The big picture
Often we get caught up in the detail of the daily news and miss the big picture of the overall development of the market. That might be the case today, where the outside markets and fund buying to protect against some anticipated inflation are having huge impacts on grains - even more than the fundamentals of grains themselves.
Gold is rallying to new highs almost daily as gold is one commodity that has continued to rally on very little news at all. Gold has simply become the favorite child of speculative buying, and it appears gold is headed much higher as it didn't participate so much in the 2006-2008 rally of many of the other grains. Silver is following suit, and the dollar is complying by pushing lower and allowing all other commodities to see upside potential regardless of their individual fundamentals.
This is creating an environment that is allowing grains to rally in spite of improving weather and relatively decent harvest progress in the past few weeks. Soybeans are on the verge of rallying to new highs, and most corn contracts are at or near new highs as well while wheat is also rallying.
89% of the soybeans and 54% of the corn was harvested as of Monday, Nov. 17 so the harvest progress is improving considerably. That is making up for a lack of harvest progress early, and it is encouraging to the weather worriers as harvest has expanded nicely in the past 2 weeks. With warm and modestly dry weather forecast to continue for the near term in many Corn Belt areas, we just might get this crop harvested yet.
Revised USDA projected yields are now indicating record large yields for both corn and soybeans, a surprising development that at the beginning of the year would have pressured market prices. But today, the expectations seem to be of an improving economy, and therefore an improving outlook for markets which before had been struggling to maintain decent price levels. And a cautionary eye seems to be tilted toward future inflation.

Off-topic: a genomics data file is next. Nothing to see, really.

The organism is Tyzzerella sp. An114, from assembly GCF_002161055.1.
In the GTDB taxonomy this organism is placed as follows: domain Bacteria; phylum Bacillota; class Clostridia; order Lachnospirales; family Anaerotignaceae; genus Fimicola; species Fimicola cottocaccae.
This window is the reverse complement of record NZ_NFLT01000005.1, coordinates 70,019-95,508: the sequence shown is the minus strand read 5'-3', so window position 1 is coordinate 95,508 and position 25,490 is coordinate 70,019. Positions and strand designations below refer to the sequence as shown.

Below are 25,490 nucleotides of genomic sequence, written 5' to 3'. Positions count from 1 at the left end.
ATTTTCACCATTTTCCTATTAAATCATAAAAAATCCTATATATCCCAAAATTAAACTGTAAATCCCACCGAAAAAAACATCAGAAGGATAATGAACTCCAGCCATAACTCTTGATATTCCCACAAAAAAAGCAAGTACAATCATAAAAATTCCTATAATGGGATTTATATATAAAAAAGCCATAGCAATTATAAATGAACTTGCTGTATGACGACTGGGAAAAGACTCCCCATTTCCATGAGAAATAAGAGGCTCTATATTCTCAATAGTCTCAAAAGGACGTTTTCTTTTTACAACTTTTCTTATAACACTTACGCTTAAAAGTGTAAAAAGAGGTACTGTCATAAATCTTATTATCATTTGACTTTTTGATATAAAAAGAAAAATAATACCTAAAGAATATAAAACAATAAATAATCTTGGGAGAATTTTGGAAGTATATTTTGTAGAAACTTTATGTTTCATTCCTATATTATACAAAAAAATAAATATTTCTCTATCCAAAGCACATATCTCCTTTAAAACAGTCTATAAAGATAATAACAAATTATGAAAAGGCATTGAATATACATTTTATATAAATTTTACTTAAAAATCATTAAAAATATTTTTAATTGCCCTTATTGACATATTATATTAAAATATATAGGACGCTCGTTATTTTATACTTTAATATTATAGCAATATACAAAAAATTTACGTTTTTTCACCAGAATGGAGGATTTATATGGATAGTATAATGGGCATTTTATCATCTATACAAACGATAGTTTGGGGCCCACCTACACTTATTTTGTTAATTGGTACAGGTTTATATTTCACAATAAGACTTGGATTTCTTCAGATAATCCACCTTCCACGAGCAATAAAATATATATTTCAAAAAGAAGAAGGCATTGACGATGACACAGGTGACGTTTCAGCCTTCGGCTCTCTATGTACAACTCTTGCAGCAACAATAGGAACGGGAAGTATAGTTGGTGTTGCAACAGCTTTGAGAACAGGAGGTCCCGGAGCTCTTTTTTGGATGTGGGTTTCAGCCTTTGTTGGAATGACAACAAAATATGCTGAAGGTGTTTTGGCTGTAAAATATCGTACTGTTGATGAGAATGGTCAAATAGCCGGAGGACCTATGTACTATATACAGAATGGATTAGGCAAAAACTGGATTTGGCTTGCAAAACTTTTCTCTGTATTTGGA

Now we are approaching $10 soybeans for multiple years, $4.50+ corn for multiple years, and $5.50 or higher wheat prices for multiple years. That leaves us with acceptable price levels for producers, where they can cover their costs and make some profit at current input costs.
Inflation is an insidious thing, something that creeps up on people and makes them make different decisions than would normally take place. Today, inflation is having an impact on markets, and so far inflation doesn't even seem a threat to the market looking back. In fact, deflation has been a greater concern of markets than inflation has been. Looking forward sometimes can be much different than looking back. These are futures markets, and the futures market currently is acting like inflation is the next big thing expected to hit markets.
So in the big picture, markets are rallying on a future concern of inflation, with all the signs of an inflationary environment expected to occur in the next few years (higher metals, lower dollar, other commodities rallying with no apparent fundamental support). But that doesn't mean it can't continue to occur, and for now, the rally is alive and well.